As Sen. Bernie Sanders has climbed in the polls over the past month, essentially becoming a co-frontrunner with former Vice President Joe Biden in the race for the Democratic presidential nomination, the mainstream media has gone from ignoring the candidate to treating him like an existential threat. According to his many critics, whether they're on Twitter, MSNBC, or writing in the coveted pages of The New York Times, Sanders has a political style that is eerily similar to that of Donald Trump's, and nominating him would be nothing less than an act of "insanity."
"Three years into the Trump administration, we see little advantage to exchanging one over-promising, divisive figure in Washington for another," declared the Times' editorial board in their dual endorsement of Senators Elizabeth Warren and Amy Klobuchar, portraying Sanders as a kind of mirror image of the reactionary president. This notion that Sanders is the left-wing version of Trump has had great appeal to those who reject most of his agenda (especially on the economy) but prefer not to admit it out loud. They claim to object not because Sanders' policies would fundamentally transform America's economy and redistribute wealth and power back into the hands of working people, but because his political style is supposedly so divisive and "Trumpian."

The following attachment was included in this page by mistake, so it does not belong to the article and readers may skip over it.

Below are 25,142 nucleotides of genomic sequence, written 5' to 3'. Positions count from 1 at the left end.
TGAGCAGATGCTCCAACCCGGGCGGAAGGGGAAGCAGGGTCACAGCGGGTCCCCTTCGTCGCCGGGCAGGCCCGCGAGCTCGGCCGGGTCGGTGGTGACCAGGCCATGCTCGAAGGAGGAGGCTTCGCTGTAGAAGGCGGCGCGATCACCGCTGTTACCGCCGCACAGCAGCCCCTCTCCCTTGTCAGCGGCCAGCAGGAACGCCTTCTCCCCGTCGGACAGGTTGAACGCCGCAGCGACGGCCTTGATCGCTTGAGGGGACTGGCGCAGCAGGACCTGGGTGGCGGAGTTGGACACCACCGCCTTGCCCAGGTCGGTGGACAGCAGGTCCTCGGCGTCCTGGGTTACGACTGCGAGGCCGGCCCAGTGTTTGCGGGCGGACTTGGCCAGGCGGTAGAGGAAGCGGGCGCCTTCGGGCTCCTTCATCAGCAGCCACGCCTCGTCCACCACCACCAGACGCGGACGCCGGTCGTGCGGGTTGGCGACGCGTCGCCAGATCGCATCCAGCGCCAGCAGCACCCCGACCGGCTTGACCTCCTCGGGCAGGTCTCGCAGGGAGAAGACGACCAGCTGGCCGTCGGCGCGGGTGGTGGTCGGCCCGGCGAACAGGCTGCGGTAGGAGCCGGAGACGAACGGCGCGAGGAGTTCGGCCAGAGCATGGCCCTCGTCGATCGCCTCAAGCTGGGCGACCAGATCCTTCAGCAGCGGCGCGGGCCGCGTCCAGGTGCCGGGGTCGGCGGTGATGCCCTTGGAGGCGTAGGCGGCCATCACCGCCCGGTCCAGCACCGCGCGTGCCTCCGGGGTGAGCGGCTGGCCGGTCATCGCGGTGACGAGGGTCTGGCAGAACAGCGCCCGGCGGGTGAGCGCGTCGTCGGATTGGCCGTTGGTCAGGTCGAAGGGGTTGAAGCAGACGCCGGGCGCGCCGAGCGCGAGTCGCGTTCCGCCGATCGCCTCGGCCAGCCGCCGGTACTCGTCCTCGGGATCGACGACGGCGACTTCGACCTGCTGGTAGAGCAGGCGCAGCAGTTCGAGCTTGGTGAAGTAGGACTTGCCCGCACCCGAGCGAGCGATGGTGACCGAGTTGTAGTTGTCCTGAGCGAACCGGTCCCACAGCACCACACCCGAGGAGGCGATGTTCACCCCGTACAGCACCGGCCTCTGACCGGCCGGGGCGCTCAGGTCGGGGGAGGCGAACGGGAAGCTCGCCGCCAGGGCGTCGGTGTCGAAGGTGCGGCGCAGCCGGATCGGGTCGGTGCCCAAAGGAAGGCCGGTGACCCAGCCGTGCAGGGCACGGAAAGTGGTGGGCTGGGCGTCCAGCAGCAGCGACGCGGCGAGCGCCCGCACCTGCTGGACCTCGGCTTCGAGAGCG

This lack of substance was on display during the Times editorial board's interview with Sanders, when editor Nick Fox asked the senator how holding rallies to garner support for his agenda and sustain a grassroots movement after the election would be any different from what President Trump has been doing. "Given what we've gone through over the last three years when Democrats hear about the president flying around the country holding rallies, they might cringe."
While liberals and centrists may have a more technocratic approach to governing, leftists believe that building and maintaining popular grassroots movements is essential for achieving the kind of change they want to see happen. The fact that New York Times editors see this approach as "Trumpian," however, reveals more about their own blinds spots and class biases than it does about Sanders and the movement that supports him. If there are similarities between Sanders in 2020 and Trump in 2016, it's that they both tapped into anti-establishment anger and caught the political elite and mainstream media completely off guard.
Since he became a front-runner, the media has blatantly tried to torpedo Sanders' campaign, but if anything this assault has backfired. After CNN's debate moderators ganged up on Sanders at the last Democratic debate with a number of questions parroting right-wing talking points — a performance that "compromised [CNN's] claim to journalistic neutrality," according to The Nation's Jeet Heer — the Sanders campaign had its most successful fundraising day to date and climbed in post-debate polls.
The flagship liberal news network, MSNBC, has been even more openly hostile to Sanders. After ignoring the senator for most of the primaries, the network has ratcheted up attacks in recent weeks, the most embarrassing and petty coming from host Joy Ann Reid, who invited on her show a "body-language expert" (with previous Fox News appearances on her resume) to claim that Sanders was lying about his private conversation with Elizabeth Warren (while comparing the senator's posture to that of a turtle).